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Brexit Hub

Welsh food should be sold under the Red Dragon, not Union Jack

Simon Thomas, Mid and West Wales AM and Shadow Cabinet Secretary for Rural Affairs, pushes for protection for Welsh food as the UK leaves the EU.  

The farming industry and the food and drink industry are essential in Wales in terms of our economy and our lifestyle and for our health, wellbeing and population.

 

To me, agriculture and the chance it gives us to ensure sustainable development of our rural areas is a cornerstone when building the Welsh nation.

 

Agriculture employs nearly 50,000 people in Wales. The food and drink industry is even wider, employing a quarter of a million people in Wales, with a turnover of £17 billion, as well as a quarter of a billion pounds in exports. Without a doubt, Wales would not be the nation it is today without it.

Reputation

 

The future of agriculture in Wales in essential to the future of my country. A good reputation for food from Wales overseas is essential for our exports.

 

Protected Geographical Indications (PGIs) on lamb and beef from Wales have increased exports by 25 per cent, and over half of our customers in Italy, Germany, Sweden and Denmark say they would prefer to buy meat with a PGI status.

 

But with the clock ticking on Brexit, the Labour-led Welsh Government cannnot promise to keep the designated name status on Welsh produce.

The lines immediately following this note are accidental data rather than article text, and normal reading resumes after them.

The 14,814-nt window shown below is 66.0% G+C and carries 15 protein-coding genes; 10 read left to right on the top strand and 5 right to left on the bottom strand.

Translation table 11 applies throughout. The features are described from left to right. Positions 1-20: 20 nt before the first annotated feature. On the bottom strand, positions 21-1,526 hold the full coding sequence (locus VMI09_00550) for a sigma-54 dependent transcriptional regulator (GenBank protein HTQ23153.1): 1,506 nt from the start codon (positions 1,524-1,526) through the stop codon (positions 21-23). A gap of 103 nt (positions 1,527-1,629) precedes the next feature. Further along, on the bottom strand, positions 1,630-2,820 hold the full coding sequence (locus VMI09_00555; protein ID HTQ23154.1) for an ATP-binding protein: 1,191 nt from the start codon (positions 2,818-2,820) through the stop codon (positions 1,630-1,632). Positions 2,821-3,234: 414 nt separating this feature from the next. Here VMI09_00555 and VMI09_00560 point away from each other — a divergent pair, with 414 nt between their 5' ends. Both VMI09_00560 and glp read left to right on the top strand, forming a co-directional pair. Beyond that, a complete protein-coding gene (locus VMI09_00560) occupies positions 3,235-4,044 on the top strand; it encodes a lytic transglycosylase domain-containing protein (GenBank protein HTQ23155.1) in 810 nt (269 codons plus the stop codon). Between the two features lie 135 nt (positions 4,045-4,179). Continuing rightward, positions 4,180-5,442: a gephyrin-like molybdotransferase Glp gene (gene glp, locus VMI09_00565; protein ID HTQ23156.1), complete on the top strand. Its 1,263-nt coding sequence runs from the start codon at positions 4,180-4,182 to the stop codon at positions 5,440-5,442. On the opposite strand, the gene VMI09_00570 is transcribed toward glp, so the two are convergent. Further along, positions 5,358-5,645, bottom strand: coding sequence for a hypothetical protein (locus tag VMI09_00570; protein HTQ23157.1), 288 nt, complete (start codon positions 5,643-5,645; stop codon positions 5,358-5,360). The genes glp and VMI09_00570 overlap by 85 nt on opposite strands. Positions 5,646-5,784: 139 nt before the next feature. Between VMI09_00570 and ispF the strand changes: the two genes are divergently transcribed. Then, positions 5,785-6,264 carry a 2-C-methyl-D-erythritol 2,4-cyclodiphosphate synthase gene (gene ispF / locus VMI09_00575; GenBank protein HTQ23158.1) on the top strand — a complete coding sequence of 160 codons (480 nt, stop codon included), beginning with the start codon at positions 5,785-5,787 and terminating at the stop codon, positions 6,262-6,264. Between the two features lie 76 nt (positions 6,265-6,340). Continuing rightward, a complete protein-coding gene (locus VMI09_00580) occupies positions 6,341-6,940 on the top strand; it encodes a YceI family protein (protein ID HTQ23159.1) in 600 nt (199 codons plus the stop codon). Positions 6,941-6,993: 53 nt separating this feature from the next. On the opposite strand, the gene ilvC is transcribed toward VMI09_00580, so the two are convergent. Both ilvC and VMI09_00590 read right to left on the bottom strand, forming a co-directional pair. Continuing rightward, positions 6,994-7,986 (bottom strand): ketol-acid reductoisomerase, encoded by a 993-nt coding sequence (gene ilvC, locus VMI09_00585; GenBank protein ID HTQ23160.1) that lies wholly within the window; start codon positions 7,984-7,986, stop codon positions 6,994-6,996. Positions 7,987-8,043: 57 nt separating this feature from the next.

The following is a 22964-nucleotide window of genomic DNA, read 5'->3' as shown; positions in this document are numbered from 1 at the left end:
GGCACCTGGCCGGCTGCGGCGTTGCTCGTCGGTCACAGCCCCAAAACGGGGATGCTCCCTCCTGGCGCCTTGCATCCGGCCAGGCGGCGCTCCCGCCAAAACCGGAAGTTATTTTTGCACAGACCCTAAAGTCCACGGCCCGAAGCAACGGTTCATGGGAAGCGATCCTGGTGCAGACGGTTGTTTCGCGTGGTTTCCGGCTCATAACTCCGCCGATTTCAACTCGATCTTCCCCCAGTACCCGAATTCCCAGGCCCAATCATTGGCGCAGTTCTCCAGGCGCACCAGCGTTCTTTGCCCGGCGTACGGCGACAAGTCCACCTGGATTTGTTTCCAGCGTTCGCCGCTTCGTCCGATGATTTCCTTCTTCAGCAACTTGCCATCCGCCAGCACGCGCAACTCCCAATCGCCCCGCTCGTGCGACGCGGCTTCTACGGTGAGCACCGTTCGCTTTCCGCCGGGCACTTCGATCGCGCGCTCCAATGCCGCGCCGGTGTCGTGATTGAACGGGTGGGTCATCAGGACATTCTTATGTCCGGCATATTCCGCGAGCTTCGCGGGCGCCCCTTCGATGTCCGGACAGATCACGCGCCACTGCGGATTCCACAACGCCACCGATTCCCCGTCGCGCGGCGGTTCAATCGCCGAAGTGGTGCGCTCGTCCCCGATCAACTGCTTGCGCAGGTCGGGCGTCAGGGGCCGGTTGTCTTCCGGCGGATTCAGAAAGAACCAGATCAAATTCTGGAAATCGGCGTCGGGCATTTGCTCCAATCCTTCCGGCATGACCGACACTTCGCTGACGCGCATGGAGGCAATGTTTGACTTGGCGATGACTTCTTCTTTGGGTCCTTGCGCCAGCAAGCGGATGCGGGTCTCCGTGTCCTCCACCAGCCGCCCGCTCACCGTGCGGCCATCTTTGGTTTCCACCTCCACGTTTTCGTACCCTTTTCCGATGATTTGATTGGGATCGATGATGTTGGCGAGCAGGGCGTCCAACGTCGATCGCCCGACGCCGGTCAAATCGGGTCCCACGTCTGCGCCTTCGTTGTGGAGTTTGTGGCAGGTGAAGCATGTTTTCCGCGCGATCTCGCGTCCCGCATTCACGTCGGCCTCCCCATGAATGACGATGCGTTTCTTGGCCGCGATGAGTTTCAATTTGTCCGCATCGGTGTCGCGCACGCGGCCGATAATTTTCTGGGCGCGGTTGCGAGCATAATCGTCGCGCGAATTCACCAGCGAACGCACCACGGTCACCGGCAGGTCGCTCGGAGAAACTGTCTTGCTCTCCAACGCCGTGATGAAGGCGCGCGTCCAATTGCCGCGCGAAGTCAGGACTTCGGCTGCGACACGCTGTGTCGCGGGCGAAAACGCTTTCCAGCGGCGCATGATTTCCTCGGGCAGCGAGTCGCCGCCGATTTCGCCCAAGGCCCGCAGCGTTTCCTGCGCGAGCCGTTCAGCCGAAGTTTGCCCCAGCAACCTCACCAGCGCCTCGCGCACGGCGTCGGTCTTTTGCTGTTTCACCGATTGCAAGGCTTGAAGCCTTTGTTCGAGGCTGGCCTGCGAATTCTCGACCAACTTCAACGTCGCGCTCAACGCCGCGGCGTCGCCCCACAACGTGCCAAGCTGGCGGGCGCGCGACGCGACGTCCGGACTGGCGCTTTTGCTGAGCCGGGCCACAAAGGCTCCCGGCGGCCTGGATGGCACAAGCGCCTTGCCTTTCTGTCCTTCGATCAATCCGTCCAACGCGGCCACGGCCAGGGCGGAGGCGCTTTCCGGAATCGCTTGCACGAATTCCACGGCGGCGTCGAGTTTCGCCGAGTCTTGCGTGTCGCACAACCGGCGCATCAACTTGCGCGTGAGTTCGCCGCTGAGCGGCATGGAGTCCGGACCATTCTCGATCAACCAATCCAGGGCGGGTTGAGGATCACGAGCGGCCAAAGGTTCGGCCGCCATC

Continuity Bill

 

Plaid Cymru has been trying to keep the protected food name status for Welsh food in the Continuity Bill in the National Assembly.

 

We will keep campaigning for the right to keep marketing food from Wales under the Red Dragon, not the Union Jack.

 

Last month Assembly Members in Wales passed into law a Continuity Bill. The Welsh legislation ensures all powers in devolved areas like agriculture will remain devolved after Brexit.

 

As the Assembly Member who represents the most part of rural Wales, I have tried to support farmers and rural communities.

Money

 

Approximately 5 per cent of the UK’s population live in Wales, of course, but we receive 10 per cent of Common Agricultural Policy (CAP) money.

 

It is frightening that the Westminster Government have not promised we will still get our fair percentage from the money which returns from Europe.

 

Nobody voted to lose a penny of countryside support and we have to fight to keep every penny.

 

This is a real threat, especially to our young people in the countryside.

 

Exile

 

Our young people’s exile from our countryside communities is a threat to the continuation of our language and nation.

 

In the last decade, 117,000 young people between 15 and 29 have left Ceredigion, Carmarthenshire, Anglesey and Gwynedd.

 

That is why Plaid Cymru and I ensured £6 million for the young farmers’ grant scheme starting this month.

 

New blood brings new ideas to the sector and promotes the establishment of farm businesses which are sustainable, profitable and durable in Wales.

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